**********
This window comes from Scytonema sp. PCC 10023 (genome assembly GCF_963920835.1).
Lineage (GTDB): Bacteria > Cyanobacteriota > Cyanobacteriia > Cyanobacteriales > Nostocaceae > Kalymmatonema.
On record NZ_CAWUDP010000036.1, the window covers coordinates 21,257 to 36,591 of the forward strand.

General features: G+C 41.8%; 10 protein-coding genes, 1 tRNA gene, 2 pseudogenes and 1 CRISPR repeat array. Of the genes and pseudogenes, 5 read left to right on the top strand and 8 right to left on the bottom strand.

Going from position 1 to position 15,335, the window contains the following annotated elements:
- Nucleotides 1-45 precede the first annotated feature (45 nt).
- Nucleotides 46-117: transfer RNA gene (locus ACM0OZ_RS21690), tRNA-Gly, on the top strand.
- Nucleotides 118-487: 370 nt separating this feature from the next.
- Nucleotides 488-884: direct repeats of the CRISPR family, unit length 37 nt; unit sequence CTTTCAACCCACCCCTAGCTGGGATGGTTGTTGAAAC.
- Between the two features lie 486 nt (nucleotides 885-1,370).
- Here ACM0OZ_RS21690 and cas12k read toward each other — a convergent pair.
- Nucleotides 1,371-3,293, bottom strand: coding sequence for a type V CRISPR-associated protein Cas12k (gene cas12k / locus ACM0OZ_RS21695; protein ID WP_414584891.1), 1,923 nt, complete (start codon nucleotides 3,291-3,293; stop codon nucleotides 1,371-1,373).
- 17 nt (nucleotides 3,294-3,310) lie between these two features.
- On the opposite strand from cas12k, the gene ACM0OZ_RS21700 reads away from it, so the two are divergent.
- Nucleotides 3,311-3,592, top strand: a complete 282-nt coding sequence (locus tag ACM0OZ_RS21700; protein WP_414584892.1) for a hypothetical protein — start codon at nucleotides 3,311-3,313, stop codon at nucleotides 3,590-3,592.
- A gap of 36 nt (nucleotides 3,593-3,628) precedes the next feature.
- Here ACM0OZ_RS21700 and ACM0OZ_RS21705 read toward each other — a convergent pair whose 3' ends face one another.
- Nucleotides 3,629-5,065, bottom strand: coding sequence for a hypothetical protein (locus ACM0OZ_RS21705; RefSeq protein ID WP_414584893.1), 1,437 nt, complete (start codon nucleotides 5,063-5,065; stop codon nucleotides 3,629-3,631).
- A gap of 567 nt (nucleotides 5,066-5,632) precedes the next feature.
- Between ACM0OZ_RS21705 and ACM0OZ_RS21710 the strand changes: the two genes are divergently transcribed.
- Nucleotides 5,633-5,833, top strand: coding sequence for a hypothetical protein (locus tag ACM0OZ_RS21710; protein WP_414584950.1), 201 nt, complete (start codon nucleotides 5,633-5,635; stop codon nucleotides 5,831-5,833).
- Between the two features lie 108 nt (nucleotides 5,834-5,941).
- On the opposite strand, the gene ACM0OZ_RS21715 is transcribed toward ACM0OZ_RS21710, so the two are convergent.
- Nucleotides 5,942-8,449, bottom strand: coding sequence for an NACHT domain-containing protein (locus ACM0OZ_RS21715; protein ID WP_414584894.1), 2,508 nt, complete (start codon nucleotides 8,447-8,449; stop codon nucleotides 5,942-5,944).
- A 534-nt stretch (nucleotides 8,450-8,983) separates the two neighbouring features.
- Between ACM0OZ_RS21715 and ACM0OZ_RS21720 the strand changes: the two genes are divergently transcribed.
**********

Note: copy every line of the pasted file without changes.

This window comes from Scytonema sp. PCC 10023 (genome assembly GCF_963920835.1).
Lineage (GTDB): Bacteria > Cyanobacteriota > Cyanobacteriia > Cyanobacteriales > Nostocaceae > Kalymmatonema.
On record NZ_CAWUDP010000036.1, the window covers coordinates 21,257 to 36,591 of the forward strand.

General features: G+C 41.8%; 10 protein-coding genes, 1 tRNA gene, 2 pseudogenes and 1 CRISPR repeat array. Of the genes and pseudogenes, 5 read left to right on the top strand and 8 right to left on the bottom strand.

Going from position 1 to position 15,335, the window contains the following annotated elements:
- Nucleotides 1-45 precede the first annotated feature (45 nt).
- Nucleotides 46-117: transfer RNA gene (locus ACM0OZ_RS21690), tRNA-Gly, on the top strand.
- Nucleotides 118-487: 370 nt separating this feature from the next.
- Nucleotides 488-884: direct repeats of the CRISPR family, unit length 37 nt; unit sequence CTTTCAACCCACCCCTAGCTGGGATGGTTGTTGAAAC.
- Between the two features lie 486 nt (nucleotides 885-1,370).
- Here ACM0OZ_RS21690 and cas12k read toward each other — a convergent pair.
- Nucleotides 1,371-3,293, bottom strand: coding sequence for a type V CRISPR-associated protein Cas12k (gene cas12k / locus ACM0OZ_RS21695; protein ID WP_414584891.1), 1,923 nt, complete (start codon nucleotides 3,291-3,293; stop codon nucleotides 1,371-1,373).
- 17 nt (nucleotides 3,294-3,310) lie between these two features.
- On the opposite strand from cas12k, the gene ACM0OZ_RS21700 reads away from it, so the two are divergent.
- Nucleotides 3,311-3,592, top strand: a complete 282-nt coding sequence (locus tag ACM0OZ_RS21700; protein WP_414584892.1) for a hypothetical protein — start codon at nucleotides 3,311-3,313, stop codon at nucleotides 3,590-3,592.
- A gap of 36 nt (nucleotides 3,593-3,628) precedes the next feature.
- Here ACM0OZ_RS21700 and ACM0OZ_RS21705 read toward each other — a convergent pair whose 3' ends face one another.
- Nucleotides 3,629-5,065, bottom strand: coding sequence for a hypothetical protein (locus ACM0OZ_RS21705; RefSeq protein ID WP_414584893.1), 1,437 nt, complete (start codon nucleotides 5,063-5,065; stop codon nucleotides 3,629-3,631).
- A gap of 567 nt (nucleotides 5,066-5,632) precedes the next feature.
- Between ACM0OZ_RS21705 and ACM0OZ_RS21710 the strand changes: the two genes are divergently transcribed.
- Nucleotides 5,633-5,833, top strand: coding sequence for a hypothetical protein (locus tag ACM0OZ_RS21710; protein WP_414584950.1), 201 nt, complete (start codon nucleotides 5,633-5,635; stop codon nucleotides 5,831-5,833).
- Between the two features lie 108 nt (nucleotides 5,834-5,941).
- On the opposite strand, the gene ACM0OZ_RS21715 is transcribed toward ACM0OZ_RS21710, so the two are convergent.
- Nucleotides 5,942-8,449, bottom strand: coding sequence for an NACHT domain-containing protein (locus ACM0OZ_RS21715; protein ID WP_414584894.1), 2,508 nt, complete (start codon nucleotides 8,447-8,449; stop codon nucleotides 5,942-5,944).
- A 534-nt stretch (nucleotides 8,450-8,983) separates the two neighbouring features.
- Between ACM0OZ_RS21715 and ACM0OZ_RS21720 the strand changes: the two genes are divergently transcribed.